You ask the marionette for forgiveness as you hold her with trembling hands, pulling her dress off. Maybe she’s relieved to be free of the itchy material, and you’re careful enough to not tangle her strings. Her mask falls to the ground as well, clinking against a pebble, and you don’t have the time to feel guilty about that because there are more things to focus on.

The marionette is made of wood underneath her dress. The parts don’t match, and the screws that hold her joints together are rusted. The metal bump you felt was a hole, with grooves inside it, corroded as well. She used to be clockwork, this dancing marionette. Did she dance before? Or does she only dance because of the strings? You wish you had the key so you could find out.

You trail your fingertips down her back, down her legs to her feet. The joints at her ankles are loose, and her mangled feet hang askew. You reach out to touch them, swallowing a gasp of pain as a splinter sinks into your finger, drawing blood. The breeze stirs, and you shiver, suddenly afraid of what you would see in her eyes if you turned her over. Something compels you to do it anyway.

You grasp her tightly and look at what used to be her face. There’s barely any paint left, but you can almost make out her carved features, worn smooth over the years under the mask. Her mouth is hinged, tightly closed. Her eyes are the only thing left, dark and haunted. It’s a bizarre contrast to her princess hair and crown, still in place on top of her head. You tug at the ringlets, morbidly curious, and the wig slips away. Her dark hair is sparse and unevenly shorn underneath, like someone had hacked it away with a knife. The marionette continues to stare at you with those awful eyes.

“Let me go.” she seems to say, and you swear she blinks.

A tickling sensation spreads across your hands, and you glance down as termites crawl on your skin. You cry out, flinging the marionette away, brushing the insects off, your hands agitated. You step back, knocking the house over. Your skin crawls with disgust, and you take a few breaths to compose yourself. You turn to set the house upright, checking the glass for breaks, and hear a clatter. A dull metal key slides into view when you tilt it, and you reach for it with shaking hands.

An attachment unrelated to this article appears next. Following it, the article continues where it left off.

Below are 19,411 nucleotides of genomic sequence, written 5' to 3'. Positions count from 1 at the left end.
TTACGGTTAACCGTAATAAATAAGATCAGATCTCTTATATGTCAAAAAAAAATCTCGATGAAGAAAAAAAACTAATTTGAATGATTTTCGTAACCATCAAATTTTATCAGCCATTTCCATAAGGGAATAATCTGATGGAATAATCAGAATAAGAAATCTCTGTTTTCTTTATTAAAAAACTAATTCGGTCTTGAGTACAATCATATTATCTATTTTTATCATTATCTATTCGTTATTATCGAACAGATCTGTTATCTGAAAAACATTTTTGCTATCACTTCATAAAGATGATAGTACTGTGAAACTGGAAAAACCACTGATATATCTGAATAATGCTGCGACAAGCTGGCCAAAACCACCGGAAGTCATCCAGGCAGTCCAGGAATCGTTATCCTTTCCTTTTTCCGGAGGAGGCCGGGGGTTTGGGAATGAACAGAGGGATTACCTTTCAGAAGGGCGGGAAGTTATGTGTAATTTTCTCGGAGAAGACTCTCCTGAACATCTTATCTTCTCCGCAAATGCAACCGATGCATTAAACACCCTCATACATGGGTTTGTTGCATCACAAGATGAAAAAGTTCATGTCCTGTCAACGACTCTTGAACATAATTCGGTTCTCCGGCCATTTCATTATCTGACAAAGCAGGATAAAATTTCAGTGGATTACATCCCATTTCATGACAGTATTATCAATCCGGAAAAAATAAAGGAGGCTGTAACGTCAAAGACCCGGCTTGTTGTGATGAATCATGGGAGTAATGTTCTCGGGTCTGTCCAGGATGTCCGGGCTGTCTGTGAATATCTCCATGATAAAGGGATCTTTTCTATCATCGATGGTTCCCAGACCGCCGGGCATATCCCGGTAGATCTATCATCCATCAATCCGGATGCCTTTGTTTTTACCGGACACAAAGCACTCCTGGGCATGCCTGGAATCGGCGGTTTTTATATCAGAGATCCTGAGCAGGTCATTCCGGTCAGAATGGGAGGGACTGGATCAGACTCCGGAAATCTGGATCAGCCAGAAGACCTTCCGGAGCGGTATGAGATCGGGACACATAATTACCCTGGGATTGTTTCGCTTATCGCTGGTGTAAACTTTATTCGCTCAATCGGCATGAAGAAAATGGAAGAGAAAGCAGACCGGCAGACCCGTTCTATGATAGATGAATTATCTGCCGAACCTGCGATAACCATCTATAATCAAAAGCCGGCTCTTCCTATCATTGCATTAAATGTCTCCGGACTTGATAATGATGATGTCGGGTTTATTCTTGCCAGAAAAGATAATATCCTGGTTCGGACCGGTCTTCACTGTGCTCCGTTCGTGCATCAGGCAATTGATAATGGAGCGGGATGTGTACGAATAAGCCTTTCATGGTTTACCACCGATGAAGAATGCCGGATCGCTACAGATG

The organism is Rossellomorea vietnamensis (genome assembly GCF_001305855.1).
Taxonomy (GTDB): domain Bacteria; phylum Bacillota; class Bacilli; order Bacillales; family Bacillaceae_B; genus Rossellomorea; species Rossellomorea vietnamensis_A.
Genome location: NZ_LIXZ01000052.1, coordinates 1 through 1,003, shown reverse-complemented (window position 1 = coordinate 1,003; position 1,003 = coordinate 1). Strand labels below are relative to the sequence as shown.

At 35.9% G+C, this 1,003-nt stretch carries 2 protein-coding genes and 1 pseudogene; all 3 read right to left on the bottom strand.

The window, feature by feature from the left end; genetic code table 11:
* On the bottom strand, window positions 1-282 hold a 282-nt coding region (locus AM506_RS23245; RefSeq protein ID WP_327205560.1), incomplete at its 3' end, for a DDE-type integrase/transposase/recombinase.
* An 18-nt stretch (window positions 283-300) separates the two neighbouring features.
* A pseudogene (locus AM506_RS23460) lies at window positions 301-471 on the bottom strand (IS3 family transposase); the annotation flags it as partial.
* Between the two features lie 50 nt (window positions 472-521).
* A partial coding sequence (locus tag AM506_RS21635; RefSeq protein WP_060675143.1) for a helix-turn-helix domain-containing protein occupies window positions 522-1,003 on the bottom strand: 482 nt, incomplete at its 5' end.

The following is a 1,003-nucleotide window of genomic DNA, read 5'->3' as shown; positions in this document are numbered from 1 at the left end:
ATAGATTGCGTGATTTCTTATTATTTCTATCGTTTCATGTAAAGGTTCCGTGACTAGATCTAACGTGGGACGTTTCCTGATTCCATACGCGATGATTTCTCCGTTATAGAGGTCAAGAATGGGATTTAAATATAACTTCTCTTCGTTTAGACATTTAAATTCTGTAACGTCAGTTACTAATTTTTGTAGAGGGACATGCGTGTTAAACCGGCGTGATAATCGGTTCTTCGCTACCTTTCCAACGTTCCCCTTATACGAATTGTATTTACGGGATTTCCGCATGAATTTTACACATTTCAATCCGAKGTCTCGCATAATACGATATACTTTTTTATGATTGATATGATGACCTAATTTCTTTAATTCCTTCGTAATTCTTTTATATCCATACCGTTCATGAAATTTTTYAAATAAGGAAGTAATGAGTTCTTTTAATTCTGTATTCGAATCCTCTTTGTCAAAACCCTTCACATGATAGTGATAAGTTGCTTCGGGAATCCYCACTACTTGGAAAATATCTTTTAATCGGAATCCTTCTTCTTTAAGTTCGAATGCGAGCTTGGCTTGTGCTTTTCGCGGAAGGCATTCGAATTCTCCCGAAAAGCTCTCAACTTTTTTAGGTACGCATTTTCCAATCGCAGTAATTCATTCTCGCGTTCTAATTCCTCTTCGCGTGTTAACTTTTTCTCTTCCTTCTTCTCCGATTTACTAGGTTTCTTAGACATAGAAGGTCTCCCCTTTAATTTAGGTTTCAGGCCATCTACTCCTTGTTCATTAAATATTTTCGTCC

You look over to where the marionette landed on a stone. Her body has split open at the torso, a jagged crack appearing against the dark wood, extending diagonally across from shoulder to hip. It’s not very wide, but the darkness between the sharp edges seem like a tear in the very fabric of the universe. The termites continue to emerge from her joints and the crack itself. They crawl over each other, fleeing into the tall grass. The silk threads shine silver in the moonlight. You look down at the key in your hand. You already know it will fit. You wait long moments for the termites to cease their escape, and all the while her empty eyes bore into you.

Finally, you’re able to swallow your revulsion and pick her up again. She’s spattered with mud, but that no longer matters. You brush off the last of the insects, insert the key and wind her up. For a minute, nothing happens.

Then her joints rattle to life, the movements of her limbs grotesque and jerky. You feel the tick of her clockwork machinery against your fingertips, like a tiny beating heart. Her hinged mouth opens, and she looks around. Her voice is broken, a few notes standing out clearly, but otherwise the only sound she makes is a mechanical whine, like she’s screaming. Her ruined ankles barely even move. It’s almost pitiful. You can’t bear to hear or see any more, so you yank the key out. The marionette falls limp.

The dances no longer seem beautiful. You don’t want to make her dance anymore. She’s just a hollow piece of wood now. That’s all she’s been for years. Later, they’ll ask what happened to her, and you’ll tell them she was rotten, that you’d burned her. They’ll nod slowly, and continue eating breakfast. They’ll hold a funeral for their little dancing princess, and the people from the town would grieve. They’ll give away the house, because they wouldn’t feel right about getting a new marionette, and the empty house makes them sad. You’ll be relieved, and you’ll think about wearing her key on her strings, but you’ll never get around to it.

But for tonight, you’ll take her to the woods and cut her strings. You can’t bear to burn her, so you leave her in a hollow tree to decay slowly and be forgotten. She lies in the dark, and waits for your memories to fade away. She will never be found.

Leave a comment

Please note, comments must be approved before they are published